Dr. Fuhrman suggests that we eat ninety percent of our diet in nutrient dense food (see his website or book) and ten percent of everything else.  The Standard American Diet (SAD – yes, it is sad) recommends eating 8-11 servings of bread, cereal, rice and pasta and a mere five servings of fruits and vegetables daily, a real recipe for disaster.

I decided to give Dr. Fuhrman’s way of eating (I won’t call it a diet) a try.  I worried about my low blood sugar, food cravings, heartburn that I get from certain vegetables and fruits, my sweet tooth and a host of other issues.  I am happy to report that after the first week my food cravings disappeared, I never once had an issue with low blood sugar, my heartburn disappeared and I am not missing sweets!  I’ve also lost 11 pounds in the month and a half that I’ve been eating nutrient dense foods and have much more energy.  Have I gone off any?  Yes, a couple of times when we were having family get-togethers.  I hated the way I felt afterwards and so it was easy to get right back on.  I’m looking forward to more weight loss and feeling even better.

Look up the phrase ‘you are what you eat’ and you will find different answers as to its origin.  However, most agree that it simply means eat good food and you will be healthy – eat bad food and you won’t.  To that I add a hearty amen!

Now, if I would just start exercising…but that’s another blog for another day.

Have you had good success with healthy eating?  Please share in the comments.

Healthy, Wealthy and Wise Tips:

“Early to bed, early to rise, makes a man healthy, wealthy and wise.”Benjamin Franklin, from the 1735 edition of Poor Richard’s Almanack

Healthy tip for today (for your body): Make sure that you get your nutrients from whole foods in their natural state and don’t depend on supplements to make you healthy.  They are called supplements for a reason – they are supposed to be a supplement to a healthy diet. Also, when eating fruit make sure you eat the whole fruit as opposed to just the fruit juice.  You need the fiber and other benefits from the whole fruit that you won’t get in juice only.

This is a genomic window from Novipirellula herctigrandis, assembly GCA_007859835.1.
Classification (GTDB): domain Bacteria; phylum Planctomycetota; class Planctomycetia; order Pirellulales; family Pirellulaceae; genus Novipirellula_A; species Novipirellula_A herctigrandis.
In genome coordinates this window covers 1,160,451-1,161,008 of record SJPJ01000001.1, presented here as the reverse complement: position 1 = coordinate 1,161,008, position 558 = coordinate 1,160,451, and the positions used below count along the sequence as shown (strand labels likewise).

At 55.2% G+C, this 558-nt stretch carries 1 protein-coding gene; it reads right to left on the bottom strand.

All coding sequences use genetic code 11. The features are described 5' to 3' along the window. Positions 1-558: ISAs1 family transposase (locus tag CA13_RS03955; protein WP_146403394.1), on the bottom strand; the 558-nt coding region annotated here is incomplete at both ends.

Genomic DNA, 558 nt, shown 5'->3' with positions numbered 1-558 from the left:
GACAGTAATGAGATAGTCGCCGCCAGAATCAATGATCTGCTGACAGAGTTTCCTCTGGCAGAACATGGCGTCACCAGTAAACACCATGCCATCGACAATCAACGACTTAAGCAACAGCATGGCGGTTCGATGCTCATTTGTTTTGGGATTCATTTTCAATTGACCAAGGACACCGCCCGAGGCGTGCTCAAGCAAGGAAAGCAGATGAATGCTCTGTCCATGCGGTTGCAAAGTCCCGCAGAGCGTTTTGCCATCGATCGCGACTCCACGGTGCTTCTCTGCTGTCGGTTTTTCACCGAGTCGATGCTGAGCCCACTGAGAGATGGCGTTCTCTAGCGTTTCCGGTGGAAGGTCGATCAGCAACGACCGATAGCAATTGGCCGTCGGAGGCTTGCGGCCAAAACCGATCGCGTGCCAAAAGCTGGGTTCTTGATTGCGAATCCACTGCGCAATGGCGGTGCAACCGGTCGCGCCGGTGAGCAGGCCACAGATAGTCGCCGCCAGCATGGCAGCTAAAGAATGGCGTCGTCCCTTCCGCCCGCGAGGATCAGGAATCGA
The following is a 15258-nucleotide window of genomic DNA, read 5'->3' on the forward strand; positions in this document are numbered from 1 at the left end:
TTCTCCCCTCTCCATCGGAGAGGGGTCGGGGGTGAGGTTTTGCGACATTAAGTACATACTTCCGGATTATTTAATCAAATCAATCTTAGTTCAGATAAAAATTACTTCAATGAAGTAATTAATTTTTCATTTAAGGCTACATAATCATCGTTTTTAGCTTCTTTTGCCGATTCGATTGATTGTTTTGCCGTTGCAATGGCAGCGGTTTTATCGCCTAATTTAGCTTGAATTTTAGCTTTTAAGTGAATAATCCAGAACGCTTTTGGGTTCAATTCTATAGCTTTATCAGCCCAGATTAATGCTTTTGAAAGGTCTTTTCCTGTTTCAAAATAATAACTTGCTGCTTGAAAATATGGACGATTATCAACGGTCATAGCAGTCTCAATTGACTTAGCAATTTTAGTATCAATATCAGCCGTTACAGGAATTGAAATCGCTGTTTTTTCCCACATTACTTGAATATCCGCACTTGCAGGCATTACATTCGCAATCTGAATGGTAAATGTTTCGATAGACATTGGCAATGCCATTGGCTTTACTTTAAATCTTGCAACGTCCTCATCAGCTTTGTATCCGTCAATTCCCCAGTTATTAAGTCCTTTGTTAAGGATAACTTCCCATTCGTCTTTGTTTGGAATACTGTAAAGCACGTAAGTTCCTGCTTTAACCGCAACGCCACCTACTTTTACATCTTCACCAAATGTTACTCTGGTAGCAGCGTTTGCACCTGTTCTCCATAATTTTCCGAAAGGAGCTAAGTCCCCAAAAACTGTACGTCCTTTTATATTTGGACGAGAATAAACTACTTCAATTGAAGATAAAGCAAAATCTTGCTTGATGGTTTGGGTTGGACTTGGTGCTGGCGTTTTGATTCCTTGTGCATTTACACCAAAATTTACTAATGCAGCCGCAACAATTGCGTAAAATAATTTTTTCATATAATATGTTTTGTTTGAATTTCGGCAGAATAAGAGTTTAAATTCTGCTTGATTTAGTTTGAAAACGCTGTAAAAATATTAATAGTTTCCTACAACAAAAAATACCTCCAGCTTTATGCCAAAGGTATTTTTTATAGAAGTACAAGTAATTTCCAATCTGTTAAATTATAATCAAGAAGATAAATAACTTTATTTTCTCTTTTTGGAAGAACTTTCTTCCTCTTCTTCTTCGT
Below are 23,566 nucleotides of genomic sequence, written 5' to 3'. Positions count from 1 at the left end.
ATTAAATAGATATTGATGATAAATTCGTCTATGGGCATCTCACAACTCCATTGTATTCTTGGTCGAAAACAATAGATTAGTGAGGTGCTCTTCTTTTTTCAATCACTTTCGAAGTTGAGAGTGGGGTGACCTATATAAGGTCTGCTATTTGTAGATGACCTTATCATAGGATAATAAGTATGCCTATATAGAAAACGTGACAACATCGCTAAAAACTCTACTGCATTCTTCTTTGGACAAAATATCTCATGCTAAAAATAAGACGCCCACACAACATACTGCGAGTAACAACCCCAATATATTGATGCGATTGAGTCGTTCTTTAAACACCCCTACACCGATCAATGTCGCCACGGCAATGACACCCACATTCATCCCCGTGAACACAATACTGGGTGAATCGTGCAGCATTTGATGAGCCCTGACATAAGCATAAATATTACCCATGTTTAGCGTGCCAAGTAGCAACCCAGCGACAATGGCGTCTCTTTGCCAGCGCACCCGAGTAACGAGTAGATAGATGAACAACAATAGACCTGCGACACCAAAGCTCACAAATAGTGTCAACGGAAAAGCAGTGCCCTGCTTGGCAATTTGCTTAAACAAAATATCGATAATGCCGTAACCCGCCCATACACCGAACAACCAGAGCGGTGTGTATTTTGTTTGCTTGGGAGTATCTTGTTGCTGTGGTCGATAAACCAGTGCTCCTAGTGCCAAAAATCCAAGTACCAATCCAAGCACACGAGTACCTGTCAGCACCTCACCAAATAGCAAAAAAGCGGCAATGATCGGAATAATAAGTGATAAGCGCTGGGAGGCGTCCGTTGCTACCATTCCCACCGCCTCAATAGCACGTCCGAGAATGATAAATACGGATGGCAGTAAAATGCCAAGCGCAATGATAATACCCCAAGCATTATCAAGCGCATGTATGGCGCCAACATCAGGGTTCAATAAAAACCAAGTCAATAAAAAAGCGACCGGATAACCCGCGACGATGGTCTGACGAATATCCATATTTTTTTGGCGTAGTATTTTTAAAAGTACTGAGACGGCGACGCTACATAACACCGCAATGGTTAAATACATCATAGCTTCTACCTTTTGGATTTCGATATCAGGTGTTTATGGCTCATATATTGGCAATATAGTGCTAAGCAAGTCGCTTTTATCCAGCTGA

Wealthy tip for today (enrichment for your soul): “Oh give thanks unto the Lord, for He is good! For His mercy endures forever.”  Psalm 118:29  A heart of gratitude is essential to a healthy lifestyle.  According to a 2007 study done by researchers at the University of California – Davis, feeling grateful can positively influence your well-being and quality of life.  Make a list of all the things you are thankful for.  Your spirits will be lifted in no time!

Wise tip for today (for the brain):  Not only do walnuts kind of look like the brain, they are good for the brain – just as our Creator intended.  Walnuts contain many of the nutrients, especially omega-3s, that our brains need for proper functioning and improving memory.  Be sure to eat the brown skin on the shelled walnuts even though it may taste a little bitter.  This flaky outer layer also contains many vital nutrients.  In addition, walnuts seem to increase your levels of melatonin, a hormone which regulates sleep.  Try a snack of walnuts before bedtime and your brain will thank you for the good night’s rest. I like to eat walnuts as a snack, but they are also great in salads, oatmeal and many other recipes.

Walnuts – food for the brain.

It’s All About Relationships

Detouring a bit from my ‘I Want to Be Healthy’ blog – well, not really.  Having loving relationships is a huge part of your health and well-being.